190 <listitem><para id='supported-board-support-packages-(bsps)'><emphasis>Supported Board Support Packages (BSPs):</emphasis>
191 The Yocto Project provides a layer called
192 <filename>meta-intel</filename> and it is maintained in its own
193 separate Git repository.
194 The <filename>meta-intel</filename> layer contains many
195 supported
196 <ulink url='&YOCTO_DOCS_BSP_URL;#bsp-layers'>BSP Layers</ulink>.
197 </para>
199 <para>The Yocto Project uses the following BSP layer naming
200 scheme:
201 <literallayout class='monospaced'>
202 meta-&lt;BSP_name&gt;
203 </literallayout>
204 where <filename>&lt;BSP_name&gt;</filename> is the recognized
205 BSP name.
206 Here are some examples:
207 <literallayout class='monospaced'>
208 meta-crownbay
209 meta-emenlow
210 meta-n450
211 </literallayout>
212 See the
213 "<ulink url='&YOCTO_DOCS_BSP_URL;#bsp-layers'>BSP Layers</ulink>"
214 section in the Yocto Project Board Support Package (BSP)
215 Developer's Guide for more information on BSP Layers.
216 </para>
218 <para>
219 You can locate the <filename>meta-intel</filename> Git
220 repository in the "Yocto Metadata Layers" area of the Yocto
221 Project Source Repositories at
222 <ulink url='&YOCTO_GIT_URL;/cgit.cgi'></ulink>.
223 </para>
225 <para>
226 Using
227 <link linkend='git'>Git</link> to create a local clone of the
228 upstream repository can be helpful if you are working with
229 BSPs.
230 Typically, you set up the <filename>meta-intel</filename>
231 Git repository inside the Source Directory.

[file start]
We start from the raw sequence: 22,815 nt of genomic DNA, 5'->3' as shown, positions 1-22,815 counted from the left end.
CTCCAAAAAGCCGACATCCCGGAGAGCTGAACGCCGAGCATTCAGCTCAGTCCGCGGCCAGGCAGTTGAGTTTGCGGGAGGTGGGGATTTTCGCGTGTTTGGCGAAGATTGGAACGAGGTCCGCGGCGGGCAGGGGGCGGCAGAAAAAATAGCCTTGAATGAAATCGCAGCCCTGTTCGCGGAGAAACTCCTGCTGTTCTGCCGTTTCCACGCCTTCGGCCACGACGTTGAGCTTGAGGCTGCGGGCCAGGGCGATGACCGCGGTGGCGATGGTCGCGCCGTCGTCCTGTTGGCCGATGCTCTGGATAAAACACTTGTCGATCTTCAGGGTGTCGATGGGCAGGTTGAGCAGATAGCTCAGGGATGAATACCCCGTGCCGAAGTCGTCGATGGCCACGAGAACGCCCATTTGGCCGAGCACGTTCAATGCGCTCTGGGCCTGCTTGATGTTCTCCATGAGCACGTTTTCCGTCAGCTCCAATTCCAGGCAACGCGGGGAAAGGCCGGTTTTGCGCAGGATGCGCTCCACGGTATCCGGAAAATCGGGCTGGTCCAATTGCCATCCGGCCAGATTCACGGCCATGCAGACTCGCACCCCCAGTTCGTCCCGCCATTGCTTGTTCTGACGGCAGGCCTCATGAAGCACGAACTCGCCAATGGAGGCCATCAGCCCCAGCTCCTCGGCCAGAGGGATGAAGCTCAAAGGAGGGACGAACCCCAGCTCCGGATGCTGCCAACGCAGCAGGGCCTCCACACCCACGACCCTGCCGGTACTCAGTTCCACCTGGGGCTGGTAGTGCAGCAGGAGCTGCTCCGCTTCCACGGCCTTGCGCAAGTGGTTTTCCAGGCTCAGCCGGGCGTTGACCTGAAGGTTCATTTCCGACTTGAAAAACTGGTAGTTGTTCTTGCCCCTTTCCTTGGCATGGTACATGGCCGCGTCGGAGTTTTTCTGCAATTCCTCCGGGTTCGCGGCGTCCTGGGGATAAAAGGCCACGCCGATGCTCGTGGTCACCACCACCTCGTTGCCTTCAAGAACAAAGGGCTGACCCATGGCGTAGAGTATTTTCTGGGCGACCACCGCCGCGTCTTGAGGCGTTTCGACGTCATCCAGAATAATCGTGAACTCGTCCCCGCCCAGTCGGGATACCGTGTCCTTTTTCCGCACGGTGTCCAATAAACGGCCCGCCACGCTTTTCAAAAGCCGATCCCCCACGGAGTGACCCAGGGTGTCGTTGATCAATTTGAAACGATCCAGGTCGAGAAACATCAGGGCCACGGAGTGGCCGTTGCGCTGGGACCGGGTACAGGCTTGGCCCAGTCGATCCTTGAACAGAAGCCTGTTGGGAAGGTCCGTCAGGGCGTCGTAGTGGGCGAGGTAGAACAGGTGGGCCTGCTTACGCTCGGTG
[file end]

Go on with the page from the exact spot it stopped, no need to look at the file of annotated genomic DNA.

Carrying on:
232 For example, the following transcript shows the steps to clone
233 <filename>meta-intel</filename>.
234 <note>
235 Be sure to work in the <filename>meta-intel</filename>
236 branch that matches your
237 <link linkend='source-directory'>Source Directory</link>
238 (i.e. <filename>poky</filename>) branch.
239 For example, if you have checked out the "master" branch
240 of <filename>poky</filename> and you are going to use
241 <filename>meta-intel</filename>, be sure to checkout the
242 "master" branch of <filename>meta-intel</filename>.
243 </note>
244 <literallayout class='monospaced'>
245 $ cd ~/poky
246 $ git clone git://
247 Cloning into 'meta-intel'...
248 remote: Counting objects: 8844, done.
249 remote: Compressing objects: 100% (2864/2864), done.
250 remote: Total 8844 (delta 4931), reused 8780 (delta 4867)
251 Receiving objects: 100% (8844/8844), 2.48 MiB | 264 KiB/s, done.
252 Resolving deltas: 100% (4931/4931), done.
253 </literallayout>
254 </para>
256 <para>
257 The same
258 <ulink url='&YOCTO_WIKI_URL;/wiki/Transcript:_from_git_checkout_to_meta-intel_BSP'>wiki page</ulink>
259 referenced earlier covers how to set up the
260 <filename>meta-intel</filename> Git repository.
261 </para></listitem>
262 <listitem><para><emphasis>Eclipse Yocto Plug-in:</emphasis> If you are developing
263 applications using the Eclipse Integrated Development Environment (IDE),
264 you will need this plug-in.
265 See the
266 "<link linkend='setting-up-the-eclipse-ide'>Setting up the Eclipse IDE</link>"
267 section for more information.</para></listitem>
268 </itemizedlist>
269 </para>
272<section id='building-images'>
273 <title>Building Images</title>
275 <para>
276 The build process creates an entire Linux distribution, including the toolchain, from source.
277 For more information on this topic, see the